Washington, D.C.— Senator Sherrod Brown (D-Ohio) and Senator Elizabeth Warren (D-Mass.) today hosted a press call to highlight Judge Amy Coney Barrett’s anti-worker record and how, with Judge Barrett’s confirmation, the Supreme Court could further undermine workers’ rights.
Brown and Warren were joined by Dale Kleber, an attorney and plaintiff in Kleber v. CareFusion, and Chris Mabe, president of the Ohio Civil Service Employees Association, OCSEA/AFSCME Local 11.
In just three years on the 7th Circuit, Barrett has consistently ruled against working Americans in favor of their bosses and big corporations. In her time as a judge, Barrett has made it impossible for a worker to get retirement benefits he earned, ignored the scope of truckers’ actual employment duties to deny them overtime pay, disregarded 7th Circuit precedent to rule against employees alleging wrongful termination, blocked a jury trial for a woman alleging she was fired due to a brain tumor, limited protections for older workers, made it harder for gig workers to get overtime pay, and sided with an employer who segregated workers by race.
Excerpts from senators’ and speakers’ remarks follow:
“Right now, millions of Americans are struggling because of President Trump’s failure to get this pandemic under control," said Senator Brown. "Yet Trump and Mitch McConnell have walked away from the negotiating table and refused to extend UI benefits for the half a million Ohioans out of work, refused to help people pay the rent and the bills, and refused to get more money to our schools and small businesses. Their answer is to tell Ohioans ‘you’re on your own’ while they move heaven and earth to put another justice on the Supreme Court that will always side with corporations over workers. We cannot stand by and watch unelected judges – installed by politicians who take their cues from Wall Street and corporate lobbyists – continue to erode workers’ rights.”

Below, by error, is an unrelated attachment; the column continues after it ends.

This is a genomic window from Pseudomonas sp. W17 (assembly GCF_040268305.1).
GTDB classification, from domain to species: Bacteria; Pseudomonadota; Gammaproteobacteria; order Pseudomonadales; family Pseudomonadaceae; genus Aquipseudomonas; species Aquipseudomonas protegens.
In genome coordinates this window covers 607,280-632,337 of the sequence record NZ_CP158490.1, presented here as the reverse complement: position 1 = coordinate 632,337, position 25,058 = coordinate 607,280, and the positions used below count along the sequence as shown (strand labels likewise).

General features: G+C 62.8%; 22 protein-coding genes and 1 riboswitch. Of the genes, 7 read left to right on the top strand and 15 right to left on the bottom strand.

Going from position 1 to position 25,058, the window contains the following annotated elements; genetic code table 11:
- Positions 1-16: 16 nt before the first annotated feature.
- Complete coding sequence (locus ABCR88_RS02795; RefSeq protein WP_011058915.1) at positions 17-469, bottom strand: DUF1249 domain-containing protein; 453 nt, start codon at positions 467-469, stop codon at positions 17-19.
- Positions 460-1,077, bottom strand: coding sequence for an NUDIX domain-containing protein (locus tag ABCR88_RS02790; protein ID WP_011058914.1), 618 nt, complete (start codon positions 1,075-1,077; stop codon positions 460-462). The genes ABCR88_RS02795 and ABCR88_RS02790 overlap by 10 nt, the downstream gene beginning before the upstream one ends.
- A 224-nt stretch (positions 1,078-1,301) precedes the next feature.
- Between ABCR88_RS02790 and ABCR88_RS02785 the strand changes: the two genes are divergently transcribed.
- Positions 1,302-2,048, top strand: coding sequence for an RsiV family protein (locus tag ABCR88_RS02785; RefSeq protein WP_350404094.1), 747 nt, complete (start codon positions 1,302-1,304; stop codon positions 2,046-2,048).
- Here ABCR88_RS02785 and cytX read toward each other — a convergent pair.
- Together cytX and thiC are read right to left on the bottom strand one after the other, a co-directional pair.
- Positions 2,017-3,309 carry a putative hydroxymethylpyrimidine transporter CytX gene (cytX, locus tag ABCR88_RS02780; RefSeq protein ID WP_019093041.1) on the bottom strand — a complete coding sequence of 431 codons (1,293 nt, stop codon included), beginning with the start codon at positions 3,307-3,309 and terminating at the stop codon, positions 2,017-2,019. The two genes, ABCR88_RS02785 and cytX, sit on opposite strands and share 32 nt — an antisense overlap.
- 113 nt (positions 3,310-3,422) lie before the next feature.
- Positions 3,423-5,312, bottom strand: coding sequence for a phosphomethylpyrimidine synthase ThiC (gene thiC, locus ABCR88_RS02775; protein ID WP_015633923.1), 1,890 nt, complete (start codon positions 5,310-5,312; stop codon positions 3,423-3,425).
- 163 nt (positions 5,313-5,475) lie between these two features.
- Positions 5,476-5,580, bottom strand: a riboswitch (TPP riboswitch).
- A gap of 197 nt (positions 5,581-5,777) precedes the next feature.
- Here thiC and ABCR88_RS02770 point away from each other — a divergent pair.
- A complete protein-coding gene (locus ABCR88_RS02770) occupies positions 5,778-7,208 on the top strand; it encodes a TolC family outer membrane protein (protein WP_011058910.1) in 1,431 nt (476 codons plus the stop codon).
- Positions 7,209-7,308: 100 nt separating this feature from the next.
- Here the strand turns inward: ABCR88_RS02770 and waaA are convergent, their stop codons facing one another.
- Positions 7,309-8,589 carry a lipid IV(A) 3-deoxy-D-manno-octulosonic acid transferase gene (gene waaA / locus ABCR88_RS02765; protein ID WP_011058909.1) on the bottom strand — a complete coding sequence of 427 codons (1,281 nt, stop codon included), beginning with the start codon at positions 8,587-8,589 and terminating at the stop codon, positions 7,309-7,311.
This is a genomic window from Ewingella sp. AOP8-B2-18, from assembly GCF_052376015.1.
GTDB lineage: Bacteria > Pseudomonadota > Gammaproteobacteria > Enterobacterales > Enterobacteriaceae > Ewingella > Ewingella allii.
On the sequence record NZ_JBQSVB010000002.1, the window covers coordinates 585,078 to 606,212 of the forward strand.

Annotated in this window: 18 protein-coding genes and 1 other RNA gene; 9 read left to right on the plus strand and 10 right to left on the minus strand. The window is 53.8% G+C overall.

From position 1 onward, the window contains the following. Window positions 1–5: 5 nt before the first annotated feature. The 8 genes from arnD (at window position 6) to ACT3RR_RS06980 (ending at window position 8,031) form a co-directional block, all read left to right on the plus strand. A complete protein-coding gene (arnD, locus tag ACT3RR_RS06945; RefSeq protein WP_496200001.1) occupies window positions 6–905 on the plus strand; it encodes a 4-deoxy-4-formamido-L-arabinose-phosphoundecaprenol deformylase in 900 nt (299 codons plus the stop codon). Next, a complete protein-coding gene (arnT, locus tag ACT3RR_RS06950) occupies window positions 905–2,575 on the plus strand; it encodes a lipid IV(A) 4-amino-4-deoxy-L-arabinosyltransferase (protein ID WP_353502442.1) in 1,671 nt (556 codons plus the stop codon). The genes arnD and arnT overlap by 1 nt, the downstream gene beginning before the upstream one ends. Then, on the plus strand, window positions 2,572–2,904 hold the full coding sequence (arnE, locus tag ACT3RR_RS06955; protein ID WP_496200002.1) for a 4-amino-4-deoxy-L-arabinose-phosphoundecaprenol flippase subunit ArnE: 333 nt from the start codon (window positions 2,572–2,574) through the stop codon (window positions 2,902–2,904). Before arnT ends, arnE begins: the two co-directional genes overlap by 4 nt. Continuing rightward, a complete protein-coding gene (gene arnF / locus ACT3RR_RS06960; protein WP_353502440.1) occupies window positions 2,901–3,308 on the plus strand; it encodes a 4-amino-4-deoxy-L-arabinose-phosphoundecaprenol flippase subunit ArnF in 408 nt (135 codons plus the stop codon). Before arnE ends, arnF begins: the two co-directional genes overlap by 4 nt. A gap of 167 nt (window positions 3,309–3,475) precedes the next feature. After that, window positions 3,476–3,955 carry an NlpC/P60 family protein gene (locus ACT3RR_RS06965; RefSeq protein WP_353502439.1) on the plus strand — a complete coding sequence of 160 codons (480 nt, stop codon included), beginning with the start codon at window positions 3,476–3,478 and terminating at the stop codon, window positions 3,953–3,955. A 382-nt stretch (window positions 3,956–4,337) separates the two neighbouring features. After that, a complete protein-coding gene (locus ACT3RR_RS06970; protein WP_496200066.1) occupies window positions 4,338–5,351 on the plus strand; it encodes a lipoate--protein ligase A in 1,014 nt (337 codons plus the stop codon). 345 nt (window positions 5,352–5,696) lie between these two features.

“If Amy Coney Barrett’s nomination is rammed through, she will bring her anti-worker outlook to the highest court for generations to come," said Senator Warren. "She will also help advance a long-standing Republican goal to overturn the ACA and devastate health care for workers, especially the millions who lost their jobs during the COVID-19 pandemic along with their health insurance. Senate Democrats are fighting this nomination – and we will not let Republicans get away with this illegitimate power grab to tilt the courts further in favor of billionaires and giant corporations.”
Dale Kleber, attorney and plaintiff in Kleber v. CareFusion
“My name is Dale Kleber. I am 64 years old and currently reside in Hinsdale, Illinois, a suburb of Chicago. I am a highly experienced corporate attorney, the former General Counsel of a publicly-traded food and dairy processor and the former CEO of a national dairy trade association.
“In 2018, I experienced firsthand how Judge Any Coney Barrett applies her judicial philosophies. In my case Judge Barrett focused on the textual "trees" to ignore the larger legal "forest" in order to arrive at the policy result she desired.
“The policy outcomes that Judge Barrett wishes to achieve are unfavorable older workers, are unfair to working Americans of any age and are unsympathetic to individuals who experience discrimination in the workplace.
“In my case, Kleber v. CareFusion, Judge Barrett simply ignored the fundamental purpose of the Age Discrimination in Employment Act of 1967, or the ADEA, in ruling that certain types of age discrimination by employers are acceptable . . . even though substantially similar hiring practices were long ago declared illegal by the Supreme Court under parallel federal laws outlawing discrimination on the basis of race, color, gender, religion and national origin.